There was so much food–and warm nuts with no horrible peanuts!–and champagne and wine that I started getting a stomachache but we ordered a cheese plate for dessert anyway, just because we could. And also because I'm a food hoarder, I stuck the foil-wrapped camembert in my purse, which managed to get smashed an oozed into every crevice of my camera and Kindle.
And lay-flat beds? Come on. Crazy leg room? Bulgari toiletries in gendered dop kits?
The only disappointment, if you can even call it that, was that the standalone bar where you can nibble hors d'oeuvres and drink "hand-crafted cocktails" that I've been obsessed with (I swear I blogged about it but only see evidence of Emirates mentions in relation to the music in their commercials and award-winning food) that's only on the new double-decker A380s, was not in use on the short two-hour Hong Kong to Bangkok leg (and wasn't the right model plane on the longer flight). I would've loved it too because instead of the multi-culti models featured in the promotional material, our business class companions, clearly also upgraded, were mostly Chinese families/old ladies who couldn't stop taking photos of everything and getting flight attendants to snap their pics in the massive seats that felt like they belonged in a spaceship control center.
The scary thing is you get used to the swanky treatment so quickly (or maybe I'm just discovering this dangerous, materialistic side to my personality) that when we had to fly economy back to NYC we went from sort of sad to bitter to near anger in record time (I still don't know Emirates was so fast and loose with upgrades, but that Dubai-NYC route costs , so freebies were doubtful. Also, it was fully booked–we asked, just to see how much it would cost if you did pay to upgrade out of pocket) even though we'd been wowed on the initial flight from Dubai to NYC by Emirate's nicest, spacious economy seating, ridiculous entertainment system (I really did not like Hunger Games or even Friends With Kids, which superficially would seem up my alley. My plans to watch Take Shelter, Jeff, Who Lives At Home and We Need to Talk About Kevin were thwarted by the inability to concentrate on movies when flying and the hard-to-put-down nature of Gone Girl) and amenities ever (the bathrooms are spacious and use wood finishes instead of plastic–and like Cathay and Singapore, you get socks, an eyeshade and toothbrush/toothpaste). Weirdly, they served mini Tillamook Cheese, which one would not expect from a Middle Eastern carrier that barely services the US. Anyway, when you get a taste of the good life, the not-so-bad life–Oregon cheddar and all–threatens to lose its luster.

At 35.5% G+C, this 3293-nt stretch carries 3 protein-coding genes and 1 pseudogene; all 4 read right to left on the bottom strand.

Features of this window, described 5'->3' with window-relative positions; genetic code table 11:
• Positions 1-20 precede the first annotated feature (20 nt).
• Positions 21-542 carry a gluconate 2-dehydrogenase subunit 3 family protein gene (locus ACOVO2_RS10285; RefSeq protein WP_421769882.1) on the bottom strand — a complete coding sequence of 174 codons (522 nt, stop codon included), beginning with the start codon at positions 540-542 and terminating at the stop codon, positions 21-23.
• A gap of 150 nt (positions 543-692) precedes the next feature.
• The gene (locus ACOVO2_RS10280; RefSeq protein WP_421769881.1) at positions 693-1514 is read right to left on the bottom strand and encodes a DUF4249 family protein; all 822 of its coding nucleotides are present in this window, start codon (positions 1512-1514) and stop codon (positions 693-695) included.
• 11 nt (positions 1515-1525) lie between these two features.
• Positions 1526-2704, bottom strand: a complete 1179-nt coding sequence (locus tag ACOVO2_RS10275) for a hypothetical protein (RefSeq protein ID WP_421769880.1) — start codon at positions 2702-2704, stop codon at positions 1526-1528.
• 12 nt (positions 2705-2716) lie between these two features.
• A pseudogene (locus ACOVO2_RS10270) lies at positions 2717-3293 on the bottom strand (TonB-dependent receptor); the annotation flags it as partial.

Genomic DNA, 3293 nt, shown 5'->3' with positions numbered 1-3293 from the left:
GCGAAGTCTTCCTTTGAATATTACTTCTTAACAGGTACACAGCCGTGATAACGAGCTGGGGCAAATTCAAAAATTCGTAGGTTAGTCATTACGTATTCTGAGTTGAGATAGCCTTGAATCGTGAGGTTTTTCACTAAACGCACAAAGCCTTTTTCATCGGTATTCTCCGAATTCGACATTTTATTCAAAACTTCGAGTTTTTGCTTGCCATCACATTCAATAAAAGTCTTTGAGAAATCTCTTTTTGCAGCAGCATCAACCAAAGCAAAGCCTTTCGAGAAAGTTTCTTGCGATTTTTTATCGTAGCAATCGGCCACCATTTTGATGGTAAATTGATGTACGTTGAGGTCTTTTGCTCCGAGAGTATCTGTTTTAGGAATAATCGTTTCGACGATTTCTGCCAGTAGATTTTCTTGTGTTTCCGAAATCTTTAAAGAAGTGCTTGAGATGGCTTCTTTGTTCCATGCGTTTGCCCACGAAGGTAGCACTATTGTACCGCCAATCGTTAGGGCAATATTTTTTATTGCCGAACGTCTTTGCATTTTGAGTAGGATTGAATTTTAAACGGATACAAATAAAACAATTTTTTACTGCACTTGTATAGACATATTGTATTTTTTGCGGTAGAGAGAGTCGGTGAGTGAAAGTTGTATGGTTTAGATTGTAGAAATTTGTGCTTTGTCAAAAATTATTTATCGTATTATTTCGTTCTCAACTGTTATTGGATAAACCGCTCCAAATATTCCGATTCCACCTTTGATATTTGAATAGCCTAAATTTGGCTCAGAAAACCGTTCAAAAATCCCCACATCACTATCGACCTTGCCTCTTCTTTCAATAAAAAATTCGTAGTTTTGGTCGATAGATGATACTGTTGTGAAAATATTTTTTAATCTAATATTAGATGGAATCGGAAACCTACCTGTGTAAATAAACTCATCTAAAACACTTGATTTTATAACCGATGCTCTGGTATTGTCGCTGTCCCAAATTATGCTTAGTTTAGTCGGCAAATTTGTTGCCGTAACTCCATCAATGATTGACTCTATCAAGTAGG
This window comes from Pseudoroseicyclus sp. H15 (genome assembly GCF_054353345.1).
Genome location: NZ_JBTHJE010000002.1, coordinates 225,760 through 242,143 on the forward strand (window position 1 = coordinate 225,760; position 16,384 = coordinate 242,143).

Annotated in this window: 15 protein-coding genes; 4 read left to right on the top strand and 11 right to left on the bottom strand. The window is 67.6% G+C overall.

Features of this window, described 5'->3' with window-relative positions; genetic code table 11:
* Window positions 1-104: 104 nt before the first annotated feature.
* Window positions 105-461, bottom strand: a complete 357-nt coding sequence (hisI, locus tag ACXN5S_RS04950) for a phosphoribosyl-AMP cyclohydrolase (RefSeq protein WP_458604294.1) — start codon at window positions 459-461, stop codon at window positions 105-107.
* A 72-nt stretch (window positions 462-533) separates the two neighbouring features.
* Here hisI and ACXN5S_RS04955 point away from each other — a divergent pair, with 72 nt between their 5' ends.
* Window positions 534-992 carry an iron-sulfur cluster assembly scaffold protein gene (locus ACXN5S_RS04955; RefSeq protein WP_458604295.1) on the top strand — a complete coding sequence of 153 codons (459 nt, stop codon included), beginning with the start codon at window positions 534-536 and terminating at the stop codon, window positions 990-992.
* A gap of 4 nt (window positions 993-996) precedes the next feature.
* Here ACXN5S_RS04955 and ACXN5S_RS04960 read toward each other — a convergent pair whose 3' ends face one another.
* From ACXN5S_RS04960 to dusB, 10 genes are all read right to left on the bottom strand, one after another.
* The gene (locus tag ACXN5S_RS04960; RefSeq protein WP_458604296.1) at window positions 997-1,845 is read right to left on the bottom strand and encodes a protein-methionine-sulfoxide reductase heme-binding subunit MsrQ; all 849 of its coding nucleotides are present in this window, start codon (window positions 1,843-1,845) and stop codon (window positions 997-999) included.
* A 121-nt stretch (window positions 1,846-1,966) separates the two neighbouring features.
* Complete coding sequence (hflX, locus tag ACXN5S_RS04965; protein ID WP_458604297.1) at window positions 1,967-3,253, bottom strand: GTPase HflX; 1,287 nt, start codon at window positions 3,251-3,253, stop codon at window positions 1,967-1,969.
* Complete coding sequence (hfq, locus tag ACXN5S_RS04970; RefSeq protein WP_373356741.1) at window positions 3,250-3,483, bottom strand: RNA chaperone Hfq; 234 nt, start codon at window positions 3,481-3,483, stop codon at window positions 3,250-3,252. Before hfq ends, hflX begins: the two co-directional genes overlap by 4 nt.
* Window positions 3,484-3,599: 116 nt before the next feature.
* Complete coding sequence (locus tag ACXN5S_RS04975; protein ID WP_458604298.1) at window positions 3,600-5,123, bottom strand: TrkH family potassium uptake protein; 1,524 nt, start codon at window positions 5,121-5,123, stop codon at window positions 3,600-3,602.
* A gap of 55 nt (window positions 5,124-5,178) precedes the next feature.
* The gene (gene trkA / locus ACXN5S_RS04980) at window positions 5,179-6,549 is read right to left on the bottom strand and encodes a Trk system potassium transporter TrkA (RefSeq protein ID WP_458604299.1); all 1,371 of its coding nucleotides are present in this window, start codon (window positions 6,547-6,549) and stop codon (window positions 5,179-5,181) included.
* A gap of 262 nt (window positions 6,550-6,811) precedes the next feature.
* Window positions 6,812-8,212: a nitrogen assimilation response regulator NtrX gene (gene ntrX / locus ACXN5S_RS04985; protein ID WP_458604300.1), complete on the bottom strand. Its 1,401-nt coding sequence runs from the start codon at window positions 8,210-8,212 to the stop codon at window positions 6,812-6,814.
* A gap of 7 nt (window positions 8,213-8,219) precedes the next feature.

But now, one week in NYC, my standards are all nicely back in check and low as ever.
A380 lounge photo from Emirates